NFL cheerleaders are grossly underpaid relative to the time they’re forced to commit to their duties. That’s been the subject of a few lawsuits in which cheerleaders have successfully won judgments.

Many of those judgments focused on the non-game duties required of cheerleaders, including promotional appearances and other events. And New York Times piece today from Juliet Macur and John Branch outlined the pervasiveness of sexual harassment faced by women in their line of work.

In interviews with dozens of current and former cheerleaders — most of them from the N.F.L., but also representing the N.B.A. and the N.H.L. — they described systematic exploitation by teams that profit by sending them into pregame tailgating and other gatherings where they are subjected to offensive sexual comments and unwanted touches by fans.

“When you have on a push-up bra and a fringed skirt, it can sometimes, unfortunately, feel like it comes with the territory,” said Labriah Lee Holt, a former cheerleader for the Tennessee Titans in the N.F.L. “I never experienced anything where someone on the professional staff or the team said something or made me feel that way. But you definitely experience that when you encounter people who have been drinking beer.”

The entire thing is frustrating, and it’s also probably not something unfamiliar to any women who have worked in service industries. But obviously the dynamics are a bit different in this case. One example was particularly harrowing, as Washington cheerleaders describe being sent to a private home with no warning or accompaniment:

Several years ago, she said, she and five teammates were told to drive to an address the Redskins had given them. To their surprise, it was not a business — it was a house. Inside, there was no party, no charity event, or even a large gathering of people. There were seven men in their 40s who quickly sized up the cheerleaders.

“O.K., who’s single and who’s married?” said the homeowner, according to the former cheerleader.

The men were drinking and asked the women to join in, but they declined. Then the women did a two-minute dance for the men in the basement and spent the rest of the afternoon walking around the house or having awkward conversations with the men while they were watching an N.F.L. game on TV.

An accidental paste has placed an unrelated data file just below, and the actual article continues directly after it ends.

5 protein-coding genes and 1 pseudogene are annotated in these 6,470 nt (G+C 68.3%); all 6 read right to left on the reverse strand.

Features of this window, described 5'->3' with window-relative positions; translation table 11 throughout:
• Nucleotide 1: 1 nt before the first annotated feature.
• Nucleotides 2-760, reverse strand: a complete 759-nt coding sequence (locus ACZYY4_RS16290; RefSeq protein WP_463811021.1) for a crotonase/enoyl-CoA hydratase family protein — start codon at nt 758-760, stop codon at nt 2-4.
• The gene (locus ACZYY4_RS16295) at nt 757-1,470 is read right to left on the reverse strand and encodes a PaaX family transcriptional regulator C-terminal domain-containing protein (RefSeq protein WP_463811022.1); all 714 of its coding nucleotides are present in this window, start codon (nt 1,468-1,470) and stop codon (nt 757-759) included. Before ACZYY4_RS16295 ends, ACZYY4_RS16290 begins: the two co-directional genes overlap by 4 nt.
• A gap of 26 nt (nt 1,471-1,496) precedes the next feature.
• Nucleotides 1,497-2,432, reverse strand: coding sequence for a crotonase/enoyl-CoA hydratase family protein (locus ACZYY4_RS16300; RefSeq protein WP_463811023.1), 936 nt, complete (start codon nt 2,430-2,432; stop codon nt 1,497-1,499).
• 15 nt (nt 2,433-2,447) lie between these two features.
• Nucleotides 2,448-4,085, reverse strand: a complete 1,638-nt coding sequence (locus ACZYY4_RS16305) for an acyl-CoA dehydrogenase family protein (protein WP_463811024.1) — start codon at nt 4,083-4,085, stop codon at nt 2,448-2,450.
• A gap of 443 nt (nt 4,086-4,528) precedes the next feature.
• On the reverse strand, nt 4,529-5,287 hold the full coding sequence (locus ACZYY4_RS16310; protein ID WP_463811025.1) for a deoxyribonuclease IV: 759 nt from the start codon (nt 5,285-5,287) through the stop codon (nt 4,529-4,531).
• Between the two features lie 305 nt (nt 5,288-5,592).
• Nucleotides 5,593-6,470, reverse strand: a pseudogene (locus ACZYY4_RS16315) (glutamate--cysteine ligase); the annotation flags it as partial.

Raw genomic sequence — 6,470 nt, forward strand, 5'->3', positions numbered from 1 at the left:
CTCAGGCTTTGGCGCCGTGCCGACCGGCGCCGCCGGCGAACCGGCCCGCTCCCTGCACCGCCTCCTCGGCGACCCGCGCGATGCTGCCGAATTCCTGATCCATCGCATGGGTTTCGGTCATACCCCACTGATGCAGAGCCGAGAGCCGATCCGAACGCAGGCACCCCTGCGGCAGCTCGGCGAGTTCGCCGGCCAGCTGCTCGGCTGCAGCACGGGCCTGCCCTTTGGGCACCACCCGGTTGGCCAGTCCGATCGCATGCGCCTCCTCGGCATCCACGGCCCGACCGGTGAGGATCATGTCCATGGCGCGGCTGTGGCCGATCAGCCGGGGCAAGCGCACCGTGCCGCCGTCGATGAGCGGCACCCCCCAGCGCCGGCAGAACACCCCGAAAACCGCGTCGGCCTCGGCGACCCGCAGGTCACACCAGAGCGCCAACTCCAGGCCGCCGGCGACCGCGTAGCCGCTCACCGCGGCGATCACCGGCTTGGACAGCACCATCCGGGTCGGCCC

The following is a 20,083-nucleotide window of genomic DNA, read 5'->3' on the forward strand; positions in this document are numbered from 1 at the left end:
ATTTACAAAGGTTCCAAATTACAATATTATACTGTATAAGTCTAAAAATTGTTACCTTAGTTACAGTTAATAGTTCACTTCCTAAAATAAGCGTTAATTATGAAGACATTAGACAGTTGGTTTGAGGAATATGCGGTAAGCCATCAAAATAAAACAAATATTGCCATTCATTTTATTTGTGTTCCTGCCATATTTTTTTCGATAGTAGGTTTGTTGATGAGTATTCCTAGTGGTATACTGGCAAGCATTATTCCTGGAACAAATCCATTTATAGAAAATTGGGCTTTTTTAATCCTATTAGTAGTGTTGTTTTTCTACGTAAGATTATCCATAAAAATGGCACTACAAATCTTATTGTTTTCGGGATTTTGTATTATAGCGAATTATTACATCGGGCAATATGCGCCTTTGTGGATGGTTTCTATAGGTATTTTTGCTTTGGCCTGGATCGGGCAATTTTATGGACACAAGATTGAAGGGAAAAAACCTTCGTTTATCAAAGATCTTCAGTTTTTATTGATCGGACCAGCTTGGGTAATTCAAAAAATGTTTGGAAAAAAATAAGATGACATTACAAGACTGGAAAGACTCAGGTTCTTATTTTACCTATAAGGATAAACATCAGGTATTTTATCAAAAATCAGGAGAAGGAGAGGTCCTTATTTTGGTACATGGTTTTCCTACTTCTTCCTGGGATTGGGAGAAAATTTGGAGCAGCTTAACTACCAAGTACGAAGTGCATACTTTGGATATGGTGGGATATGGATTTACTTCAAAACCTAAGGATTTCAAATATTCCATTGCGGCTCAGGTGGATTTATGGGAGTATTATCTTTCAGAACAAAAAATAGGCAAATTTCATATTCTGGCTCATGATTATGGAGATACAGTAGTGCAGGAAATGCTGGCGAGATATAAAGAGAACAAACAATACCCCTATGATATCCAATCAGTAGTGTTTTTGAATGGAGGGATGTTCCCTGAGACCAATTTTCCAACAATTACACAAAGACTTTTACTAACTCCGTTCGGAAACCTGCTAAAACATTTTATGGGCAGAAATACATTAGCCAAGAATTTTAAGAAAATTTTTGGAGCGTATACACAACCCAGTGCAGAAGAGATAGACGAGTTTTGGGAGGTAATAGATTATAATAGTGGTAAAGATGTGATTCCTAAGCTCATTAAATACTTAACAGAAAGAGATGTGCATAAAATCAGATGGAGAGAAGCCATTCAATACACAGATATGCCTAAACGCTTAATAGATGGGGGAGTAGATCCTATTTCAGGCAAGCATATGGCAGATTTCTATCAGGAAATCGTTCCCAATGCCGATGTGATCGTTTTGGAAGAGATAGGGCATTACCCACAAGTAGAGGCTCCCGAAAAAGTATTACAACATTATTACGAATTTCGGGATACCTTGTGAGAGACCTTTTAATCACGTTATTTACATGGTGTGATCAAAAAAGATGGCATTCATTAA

First of all, of course this was Washington. Second of all, that is one step below the NFL sending their cheerleaders to pop out of cakes at bachelor parties. How was it allowed? How are literal strippers more protected by unwanted touching? (As they should be, to be clear.)

And if you’re wondering why cheerleaders don’t simply refuse to do things like this:

The attitudes of some teams were laid out in the handbooks, which further squelched complaints. Those cheering for the Cincinnati Bengals, for example, were warned sternly about insubordination, with bold, capitalized letters and underlines.

“Insubordination to even the slightest degree IS ABSOLUTELY NOT TOLERATED!!! You will be benched or dismissed!!!” said the handbook, which was submitted as part of a 2014 lawsuit. (A spokesman for the Bengals said that language was no longer in the handbook.)

Every single NFL team rakes in money every year. Paying cheerleaders a living wage, protecting them from harassment, and not requiring them to do things that endanger their safety would go a lot farther towards demonstrating respect for women than having players wear pink gear for questionable charitable benefits. Maybe the league should try it.

About Jay Rigdon

Jay is a writer and editor for The Comeback, and a contributor at Awful Announcing. He is not a strong swimmer.